I'm reading 'Return of the King' - out loud - to my 20 month old daughter at bed time. I will have reat the entire Rings trilogy plus The Hobbit out loud. I feel strangely proud of that.

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LOL, carrot_wench. 

You don't have to be anti-Rowling to like Tolkein.  I feel about fiction in general how you feel about Harry Potter.  If someone wanted an escapist read, why would someone read Tolkein when they could read Eisley?  I personally view fiction as diminished value when compared to nonfiction, but people read what they're drawn to and find value in words that others may not. 

I like the Harry Potter books.  To me they are about being informed about what's going on in the world and not just taking the government spin.  It's about resisting those who are hurting your community without becoming like them in the process.  It's about grassroots action.  If you are in a different place in your life, you may not get the same things out of the book.  It doesn't mean they're not there, it just means those things aren't speaking to you at the moment.

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I am reading Harry Potter and the Order of the Poenix.  Okay, I am behind, and I am a slow reader.  But I just ordered a book that I am excited about:

Four Seasons North by Billy (soemthing, don't remeber last name)

I love anything to do with Alaska, especially books about living in the Alaskan bush, but they are hard to find so I order them off the internet.

Hi SnowQueen.  Have you read Looking for Alaska by Peter Jenkins?  I really enjoyed it.

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I have mental bookmarks in

Mrs Dalloway (Virginia Woolf, page three)
Sunshine (Robin McKinley, page 82)
Everything is Illuminated (Jonathan Safran Foer, rereading, page 104)

I finished Harry Potter 7 yesterday, 24 hours after i opened it... i love having weekends of tea and intense harry potter over-doses..

I also intend to read a lot of plays the coming weeks, since im going back to drama school in August...
But then I'll go back to my useual mix of classics and magic...

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Have any SF fans read the Chronicles of Thomas Covenant the Unbeliever? He borrowed Heavily from Tolkein but also did some new stuff. I couldn't read all of the books, principally because I was in highschool at that time and very sensitive to words and the shapes they make, and he tends to repeat the same adjectives all the time. His favourite word in Book 2 seemed to be "encarnadined." I was thinking, "Either get a thesaurus or learn how to use it." :P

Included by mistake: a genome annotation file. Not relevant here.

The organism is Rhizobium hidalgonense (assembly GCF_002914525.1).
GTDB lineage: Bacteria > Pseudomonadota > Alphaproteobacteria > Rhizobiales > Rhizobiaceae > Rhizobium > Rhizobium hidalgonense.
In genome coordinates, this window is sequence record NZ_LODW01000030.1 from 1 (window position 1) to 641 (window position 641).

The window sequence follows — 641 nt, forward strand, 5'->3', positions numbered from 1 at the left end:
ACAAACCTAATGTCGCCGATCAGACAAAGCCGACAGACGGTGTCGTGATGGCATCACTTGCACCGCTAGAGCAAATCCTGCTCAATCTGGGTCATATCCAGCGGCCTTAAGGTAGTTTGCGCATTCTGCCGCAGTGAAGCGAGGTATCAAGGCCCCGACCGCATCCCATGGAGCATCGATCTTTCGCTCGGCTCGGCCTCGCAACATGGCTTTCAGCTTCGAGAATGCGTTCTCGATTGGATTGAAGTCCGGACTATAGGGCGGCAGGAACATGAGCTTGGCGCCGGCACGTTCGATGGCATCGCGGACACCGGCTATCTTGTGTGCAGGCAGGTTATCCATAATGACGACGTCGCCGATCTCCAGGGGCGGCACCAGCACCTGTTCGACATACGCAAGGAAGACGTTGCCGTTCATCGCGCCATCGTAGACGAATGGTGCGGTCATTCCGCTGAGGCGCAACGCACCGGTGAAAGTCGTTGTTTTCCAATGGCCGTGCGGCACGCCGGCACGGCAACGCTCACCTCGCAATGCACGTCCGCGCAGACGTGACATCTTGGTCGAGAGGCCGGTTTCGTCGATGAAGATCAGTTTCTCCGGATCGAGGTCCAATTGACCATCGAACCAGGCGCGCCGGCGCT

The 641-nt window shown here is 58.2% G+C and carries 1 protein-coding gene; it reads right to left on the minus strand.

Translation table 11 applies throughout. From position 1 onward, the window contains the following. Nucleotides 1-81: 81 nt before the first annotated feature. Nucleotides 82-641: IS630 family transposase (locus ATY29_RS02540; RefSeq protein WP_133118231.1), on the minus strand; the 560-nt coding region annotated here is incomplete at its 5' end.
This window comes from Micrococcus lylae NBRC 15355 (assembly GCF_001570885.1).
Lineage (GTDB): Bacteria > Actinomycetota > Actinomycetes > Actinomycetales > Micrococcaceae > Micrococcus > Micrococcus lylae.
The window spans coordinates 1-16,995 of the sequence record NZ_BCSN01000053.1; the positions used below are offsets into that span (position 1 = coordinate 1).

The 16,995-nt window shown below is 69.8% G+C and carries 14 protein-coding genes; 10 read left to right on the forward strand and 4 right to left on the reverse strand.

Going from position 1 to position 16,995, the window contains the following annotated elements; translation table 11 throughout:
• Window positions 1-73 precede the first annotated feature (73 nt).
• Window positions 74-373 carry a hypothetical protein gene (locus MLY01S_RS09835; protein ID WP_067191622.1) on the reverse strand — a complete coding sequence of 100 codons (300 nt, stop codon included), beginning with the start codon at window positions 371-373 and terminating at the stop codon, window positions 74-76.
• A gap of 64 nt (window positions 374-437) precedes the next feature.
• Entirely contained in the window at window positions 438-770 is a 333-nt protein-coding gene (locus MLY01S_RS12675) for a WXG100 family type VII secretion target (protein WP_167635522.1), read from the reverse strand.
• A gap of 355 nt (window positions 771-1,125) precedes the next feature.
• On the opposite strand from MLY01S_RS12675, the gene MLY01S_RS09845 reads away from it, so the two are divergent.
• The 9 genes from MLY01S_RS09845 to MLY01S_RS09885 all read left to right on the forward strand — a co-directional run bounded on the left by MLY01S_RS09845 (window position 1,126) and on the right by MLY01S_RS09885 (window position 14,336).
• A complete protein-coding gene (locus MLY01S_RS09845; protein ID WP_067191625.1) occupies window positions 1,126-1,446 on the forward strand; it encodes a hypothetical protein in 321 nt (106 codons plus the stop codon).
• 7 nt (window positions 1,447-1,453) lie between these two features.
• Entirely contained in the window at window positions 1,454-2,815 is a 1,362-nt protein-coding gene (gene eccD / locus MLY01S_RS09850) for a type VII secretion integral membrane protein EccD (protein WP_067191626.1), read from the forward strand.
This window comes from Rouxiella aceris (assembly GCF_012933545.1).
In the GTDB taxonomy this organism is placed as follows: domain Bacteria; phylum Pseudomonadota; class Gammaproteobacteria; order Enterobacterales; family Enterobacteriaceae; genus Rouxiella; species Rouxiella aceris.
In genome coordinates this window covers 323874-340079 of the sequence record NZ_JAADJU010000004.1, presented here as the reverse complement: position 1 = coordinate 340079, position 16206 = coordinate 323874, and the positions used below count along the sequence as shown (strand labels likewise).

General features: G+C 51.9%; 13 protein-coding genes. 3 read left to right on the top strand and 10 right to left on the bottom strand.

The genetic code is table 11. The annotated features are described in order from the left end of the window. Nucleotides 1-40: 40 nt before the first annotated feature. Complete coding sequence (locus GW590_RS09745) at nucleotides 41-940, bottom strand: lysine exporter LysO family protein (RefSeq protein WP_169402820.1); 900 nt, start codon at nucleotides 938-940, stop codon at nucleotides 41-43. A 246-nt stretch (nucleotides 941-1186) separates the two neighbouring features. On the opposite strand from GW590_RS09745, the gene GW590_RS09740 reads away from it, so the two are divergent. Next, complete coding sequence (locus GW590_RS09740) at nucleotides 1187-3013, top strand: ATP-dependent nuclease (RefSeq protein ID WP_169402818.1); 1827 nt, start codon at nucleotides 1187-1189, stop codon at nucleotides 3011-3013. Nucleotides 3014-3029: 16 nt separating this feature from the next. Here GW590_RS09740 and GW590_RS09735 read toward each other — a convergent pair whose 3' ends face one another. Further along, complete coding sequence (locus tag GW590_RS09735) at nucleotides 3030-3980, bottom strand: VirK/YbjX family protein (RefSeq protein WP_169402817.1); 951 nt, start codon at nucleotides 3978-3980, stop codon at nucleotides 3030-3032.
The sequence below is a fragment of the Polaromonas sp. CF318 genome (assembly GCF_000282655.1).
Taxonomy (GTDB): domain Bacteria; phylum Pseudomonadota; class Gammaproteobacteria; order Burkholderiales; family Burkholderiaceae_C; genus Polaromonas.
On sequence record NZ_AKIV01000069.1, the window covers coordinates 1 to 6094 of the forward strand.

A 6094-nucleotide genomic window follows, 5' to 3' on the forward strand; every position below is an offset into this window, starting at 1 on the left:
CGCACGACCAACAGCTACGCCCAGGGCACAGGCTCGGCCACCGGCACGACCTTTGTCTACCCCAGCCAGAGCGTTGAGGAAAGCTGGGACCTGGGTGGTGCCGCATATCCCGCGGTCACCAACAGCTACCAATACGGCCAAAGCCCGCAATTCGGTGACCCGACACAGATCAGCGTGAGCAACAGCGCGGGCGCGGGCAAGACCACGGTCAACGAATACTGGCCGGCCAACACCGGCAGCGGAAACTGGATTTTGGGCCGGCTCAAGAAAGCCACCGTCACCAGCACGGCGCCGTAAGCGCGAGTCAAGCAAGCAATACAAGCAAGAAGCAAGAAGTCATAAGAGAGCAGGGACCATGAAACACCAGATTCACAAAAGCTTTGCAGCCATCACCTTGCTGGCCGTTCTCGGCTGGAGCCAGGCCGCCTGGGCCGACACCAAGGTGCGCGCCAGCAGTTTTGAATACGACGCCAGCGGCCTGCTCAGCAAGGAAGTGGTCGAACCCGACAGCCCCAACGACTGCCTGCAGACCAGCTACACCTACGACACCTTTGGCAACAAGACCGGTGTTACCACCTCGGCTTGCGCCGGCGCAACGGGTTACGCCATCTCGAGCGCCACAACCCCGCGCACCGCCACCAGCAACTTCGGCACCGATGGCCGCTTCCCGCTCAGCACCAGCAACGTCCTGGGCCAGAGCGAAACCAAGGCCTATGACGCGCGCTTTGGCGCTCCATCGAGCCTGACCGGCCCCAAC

I just wondered if anyone had read them all and what they thought of them.

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...I like the Harry Potter books.  To me they are about being informed about what's going on in the world and not just taking the government spin.  It's about resisting those who are hurting your community without becoming like them in the process.  It's about grassroots action.  If you are in a different place in your life, you may not get the same things out of the book.  It doesn't mean they're not there, it just means those things aren't speaking to you at the moment.

I've heard about how the books start to take on a more political air after a while (my boyfriend actually referred specifically to the grassroots aspect too!), which is why I'm still keeping my hopes up and planning on finishing the series.  I've just now finished the first one, and again, it's been a lot of fun, child-friendly fantasy fluff so far...no hints yet of much more than the classic good guys vs. bad guys theme, but I know it'll get better.  I keep hearing that it starts to get really interesting around book 3.  I'm eagerly awaiting some slightly more adult themes to speak to me later on, as my friends have also promised they would.

I should have probably pointed out that I really don't mean to be so harsh on HP fans...most of my friends are avid readers and re-readers of the series, actually.  and I certainly don't mean to imply that adults who read Rowling's work are less intelligent than those who read Tolkien, just as it would be silly to assume that all Tolkien readers are actually above-average readers who can fully grasp his work.  I just personally prefer loads of details and drawn-out descriptions, hah.

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Y'know,  carrot_wench, your post reminded me:

I'm reading 'Return of the King' - out loud - to my 20 month old daughter at bed time. I will have reat the entire Rings trilogy plus The Hobbit out loud. I feel strangely proud of that.

I would, too!  reading the entire series out loud would be a great experience, for both you and your little girl.

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Uh, at the risk of being dubbed the board pervert, I'm reading Love in Vein: Twenty Original Tales of Vampiric Erotica.

hi perv! im one too... read it, and liked it!  ;D

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... I certainly don't mean to imply that adults who read Rowling's work are less intelligent than those who read Tolkien, just as it would be silly to assume that all Tolkien readers are actually above-average readers who can fully grasp his work. 

LOL.  I think that's why I don't mind mentioning that I like HP.  I don't think IQ means much if you don't know how to change a tire in the middle on nowhere in the dark, but I took an IQ test in college and I scored among the world's elite.  It makes me just arrogant enough to shamelessly enjoy all sorts of lesser entertainment.  My next project is to become better at skipping stones.

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Y'know,  carrot_wench, your post reminded me:

I'm reading 'Return of the King' - out loud - to my 20 month old daughter at bed time. I will have reat the entire Rings trilogy plus The Hobbit out loud. I feel strangely proud of that.

That's very cool.  I have a friend who is about 50, and he read the whole series out loud to his daughter...I think she was in elementary school when he did it though.